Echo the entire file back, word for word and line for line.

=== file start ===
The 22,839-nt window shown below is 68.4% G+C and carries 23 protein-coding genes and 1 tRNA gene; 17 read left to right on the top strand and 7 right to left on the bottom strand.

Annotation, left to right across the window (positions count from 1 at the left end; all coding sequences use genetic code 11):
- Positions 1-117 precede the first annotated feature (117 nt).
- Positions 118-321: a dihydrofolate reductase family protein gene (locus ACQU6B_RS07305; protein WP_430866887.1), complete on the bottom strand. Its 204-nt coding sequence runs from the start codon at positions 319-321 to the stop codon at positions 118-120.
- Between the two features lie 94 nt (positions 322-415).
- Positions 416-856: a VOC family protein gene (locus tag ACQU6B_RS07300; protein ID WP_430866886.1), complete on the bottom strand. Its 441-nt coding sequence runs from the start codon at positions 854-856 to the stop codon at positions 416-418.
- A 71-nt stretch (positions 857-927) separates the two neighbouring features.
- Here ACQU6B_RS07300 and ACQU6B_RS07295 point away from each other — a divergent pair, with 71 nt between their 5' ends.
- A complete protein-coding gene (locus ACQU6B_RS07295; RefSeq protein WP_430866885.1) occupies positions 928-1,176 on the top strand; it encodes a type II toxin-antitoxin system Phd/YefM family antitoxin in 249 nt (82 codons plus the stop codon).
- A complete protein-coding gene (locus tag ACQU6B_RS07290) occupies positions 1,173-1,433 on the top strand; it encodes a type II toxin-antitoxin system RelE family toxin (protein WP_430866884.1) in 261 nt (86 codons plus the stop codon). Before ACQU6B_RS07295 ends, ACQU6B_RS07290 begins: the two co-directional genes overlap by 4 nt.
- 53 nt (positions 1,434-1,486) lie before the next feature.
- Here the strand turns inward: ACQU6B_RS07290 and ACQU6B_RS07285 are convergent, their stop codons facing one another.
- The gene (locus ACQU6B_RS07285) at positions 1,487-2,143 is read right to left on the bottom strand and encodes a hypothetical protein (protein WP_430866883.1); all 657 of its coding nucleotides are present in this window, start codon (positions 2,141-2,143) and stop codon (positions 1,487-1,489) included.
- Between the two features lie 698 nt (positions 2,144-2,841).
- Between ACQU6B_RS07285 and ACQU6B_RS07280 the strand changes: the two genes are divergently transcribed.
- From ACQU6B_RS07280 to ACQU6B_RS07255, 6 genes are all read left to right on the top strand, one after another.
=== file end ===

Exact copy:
The 22,839-nt window shown below is 68.4% G+C and carries 23 protein-coding genes and 1 tRNA gene; 17 read left to right on the top strand and 7 right to left on the bottom strand.

Annotation, left to right across the window (positions count from 1 at the left end; all coding sequences use genetic code 11):
- Positions 1-117 precede the first annotated feature (117 nt).
- Positions 118-321: a dihydrofolate reductase family protein gene (locus ACQU6B_RS07305; protein WP_430866887.1), complete on the bottom strand. Its 204-nt coding sequence runs from the start codon at positions 319-321 to the stop codon at positions 118-120.
- Between the two features lie 94 nt (positions 322-415).
- Positions 416-856: a VOC family protein gene (locus tag ACQU6B_RS07300; protein ID WP_430866886.1), complete on the bottom strand. Its 441-nt coding sequence runs from the start codon at positions 854-856 to the stop codon at positions 416-418.
- A 71-nt stretch (positions 857-927) separates the two neighbouring features.
- Here ACQU6B_RS07300 and ACQU6B_RS07295 point away from each other — a divergent pair, with 71 nt between their 5' ends.
- A complete protein-coding gene (locus ACQU6B_RS07295; RefSeq protein WP_430866885.1) occupies positions 928-1,176 on the top strand; it encodes a type II toxin-antitoxin system Phd/YefM family antitoxin in 249 nt (82 codons plus the stop codon).
- A complete protein-coding gene (locus tag ACQU6B_RS07290) occupies positions 1,173-1,433 on the top strand; it encodes a type II toxin-antitoxin system RelE family toxin (protein WP_430866884.1) in 261 nt (86 codons plus the stop codon). Before ACQU6B_RS07295 ends, ACQU6B_RS07290 begins: the two co-directional genes overlap by 4 nt.
- 53 nt (positions 1,434-1,486) lie before the next feature.
- Here the strand turns inward: ACQU6B_RS07290 and ACQU6B_RS07285 are convergent, their stop codons facing one another.
- The gene (locus ACQU6B_RS07285) at positions 1,487-2,143 is read right to left on the bottom strand and encodes a hypothetical protein (protein WP_430866883.1); all 657 of its coding nucleotides are present in this window, start codon (positions 2,141-2,143) and stop codon (positions 1,487-1,489) included.
- Between the two features lie 698 nt (positions 2,144-2,841).
- Between ACQU6B_RS07285 and ACQU6B_RS07280 the strand changes: the two genes are divergently transcribed.
- From ACQU6B_RS07280 to ACQU6B_RS07255, 6 genes are all read left to right on the top strand, one after another.